Best way to deploy a service.

I have an application that I want to start when ever the computer starts up.  This application will process Text Files in a given directory and upload the data to a SQL server database. What would be the best approach for deploying this application as I want as little user interaction as possible?  The only user interface will be a system tray Icon which will have a status context menu.

If I could use click once deployment I could hard code in the connection string to the database if the connection ever changes I just redeploy the application. Does clickonce issue a single Exe file that I could use in a bat file?

Another option would be to start the application passing the connection string as the parameter.  I would place the startup script in the Startup folder.

What about a windows service as an option?

Any guidance would be appreciated.

Thanks in advance,

Dan
DigitalDan3Asked:
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gregoryyoungCommented:
This definitely sounds like a windows service would be the best fit for you (doesn't need a user logged in)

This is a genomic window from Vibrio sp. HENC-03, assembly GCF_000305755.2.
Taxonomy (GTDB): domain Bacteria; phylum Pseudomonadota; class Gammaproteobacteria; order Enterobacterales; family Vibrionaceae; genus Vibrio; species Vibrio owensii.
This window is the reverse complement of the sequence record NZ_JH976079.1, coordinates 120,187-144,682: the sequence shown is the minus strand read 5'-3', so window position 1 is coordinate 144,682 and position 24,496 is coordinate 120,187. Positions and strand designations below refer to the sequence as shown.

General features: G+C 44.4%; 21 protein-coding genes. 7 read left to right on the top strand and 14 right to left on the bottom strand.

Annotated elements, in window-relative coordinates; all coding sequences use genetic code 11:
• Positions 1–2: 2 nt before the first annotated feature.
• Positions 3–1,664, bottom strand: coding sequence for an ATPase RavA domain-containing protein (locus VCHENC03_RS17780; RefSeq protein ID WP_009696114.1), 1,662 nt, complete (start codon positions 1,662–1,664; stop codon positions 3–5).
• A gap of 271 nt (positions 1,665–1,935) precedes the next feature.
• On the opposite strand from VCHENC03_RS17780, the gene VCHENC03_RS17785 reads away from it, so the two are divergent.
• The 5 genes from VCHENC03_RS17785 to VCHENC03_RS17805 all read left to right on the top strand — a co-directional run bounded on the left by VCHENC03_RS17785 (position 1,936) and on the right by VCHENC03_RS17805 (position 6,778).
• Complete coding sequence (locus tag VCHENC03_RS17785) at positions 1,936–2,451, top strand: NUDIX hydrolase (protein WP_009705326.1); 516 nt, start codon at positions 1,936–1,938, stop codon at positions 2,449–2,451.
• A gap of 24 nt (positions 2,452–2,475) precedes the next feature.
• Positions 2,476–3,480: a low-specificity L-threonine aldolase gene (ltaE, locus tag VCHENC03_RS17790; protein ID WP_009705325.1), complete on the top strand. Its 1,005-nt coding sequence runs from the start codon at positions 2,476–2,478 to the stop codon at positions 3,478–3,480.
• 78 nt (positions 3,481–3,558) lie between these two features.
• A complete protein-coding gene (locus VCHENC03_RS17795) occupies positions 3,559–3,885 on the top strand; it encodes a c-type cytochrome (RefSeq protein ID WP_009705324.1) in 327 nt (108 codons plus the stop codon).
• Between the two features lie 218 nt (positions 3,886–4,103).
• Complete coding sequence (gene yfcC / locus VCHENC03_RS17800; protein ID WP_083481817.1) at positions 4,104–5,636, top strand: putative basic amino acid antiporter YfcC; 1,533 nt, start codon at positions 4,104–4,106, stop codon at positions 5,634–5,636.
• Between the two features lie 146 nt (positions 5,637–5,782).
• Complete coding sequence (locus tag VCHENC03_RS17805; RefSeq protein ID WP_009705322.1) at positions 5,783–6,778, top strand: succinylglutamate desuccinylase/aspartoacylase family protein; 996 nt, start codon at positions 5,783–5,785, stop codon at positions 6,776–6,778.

I would include a front end app that communicates with the windows service to show its status, it could also allow for configuration (i.e. saves a connection string encrypted in the registry)

Cheers,

Greg
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JRossi1Commented:
Based on your description of the task, a Windows Service seems like the best way to go.  You can use the .Net NotifyIcon to show the application icon in the system tray.  Also, a windows service can be scheduled so you can set the process to run at a certain day, time etc....  

If you are using VS 2005( .NET 2.0) then one click deployment will work.  When the service starts, it can check for any updates.  You can configure the one-click deployment to perform a 'Silent Install'.  The user would be unaware of the update.
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gregoryyoungCommented:
JRossi:

Maybe I am missing something here.

You suggest that the service use a notifyicon? This is flat out bad practice (if it works at all, it requires interact with desktop to be enabled which is highly frowned upon due to security reasons)

As for "scheduling" windows services this is a highly non-standard practice .. most services are up and running on their own, handling any scheduling on their own or the task is implemented as a console app and then run from a scheduling service as it produces the same net effect without the overhead and management problems of an additional service.

As for click once deployment it doesn't support windows services (unless this has recently changed)

Can you bring up a reference for anything of this?


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JRossi1Commented:
Fair enough....   Concerning click-once deployment, here, changes are pushed to the clients using the installer tool on a scheduled basis.  I was under the impression that the Windows Services were developed using click-once deployment.  
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